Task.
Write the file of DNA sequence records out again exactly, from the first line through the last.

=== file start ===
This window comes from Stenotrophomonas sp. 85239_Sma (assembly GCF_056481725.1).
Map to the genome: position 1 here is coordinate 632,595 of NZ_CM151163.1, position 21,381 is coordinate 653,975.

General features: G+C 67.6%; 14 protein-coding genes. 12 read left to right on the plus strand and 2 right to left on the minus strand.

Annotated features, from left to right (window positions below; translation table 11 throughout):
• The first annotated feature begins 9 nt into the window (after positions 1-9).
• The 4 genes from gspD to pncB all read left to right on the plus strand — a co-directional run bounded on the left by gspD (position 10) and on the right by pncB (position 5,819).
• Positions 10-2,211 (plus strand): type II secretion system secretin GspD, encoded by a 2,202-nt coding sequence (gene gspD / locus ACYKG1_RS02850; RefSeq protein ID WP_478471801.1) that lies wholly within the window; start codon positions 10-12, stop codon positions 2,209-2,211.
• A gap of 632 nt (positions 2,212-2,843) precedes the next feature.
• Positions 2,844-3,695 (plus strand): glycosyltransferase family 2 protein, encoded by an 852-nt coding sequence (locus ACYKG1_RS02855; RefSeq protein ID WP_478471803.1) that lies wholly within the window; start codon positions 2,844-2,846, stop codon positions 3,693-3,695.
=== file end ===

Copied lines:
This window comes from Stenotrophomonas sp. 85239_Sma (assembly GCF_056481725.1).
Map to the genome: position 1 here is coordinate 632,595 of NZ_CM151163.1, position 21,381 is coordinate 653,975.

General features: G+C 67.6%; 14 protein-coding genes. 12 read left to right on the plus strand and 2 right to left on the minus strand.

Annotated features, from left to right (window positions below; translation table 11 throughout):
• The first annotated feature begins 9 nt into the window (after positions 1-9).
• The 4 genes from gspD to pncB all read left to right on the plus strand — a co-directional run bounded on the left by gspD (position 10) and on the right by pncB (position 5,819).
• Positions 10-2,211 (plus strand): type II secretion system secretin GspD, encoded by a 2,202-nt coding sequence (gene gspD / locus ACYKG1_RS02850; RefSeq protein ID WP_478471801.1) that lies wholly within the window; start codon positions 10-12, stop codon positions 2,209-2,211.
• A gap of 632 nt (positions 2,212-2,843) precedes the next feature.
• Positions 2,844-3,695 (plus strand): glycosyltransferase family 2 protein, encoded by an 852-nt coding sequence (locus ACYKG1_RS02855; RefSeq protein ID WP_478471803.1) that lies wholly within the window; start codon positions 2,844-2,846, stop codon positions 3,693-3,695.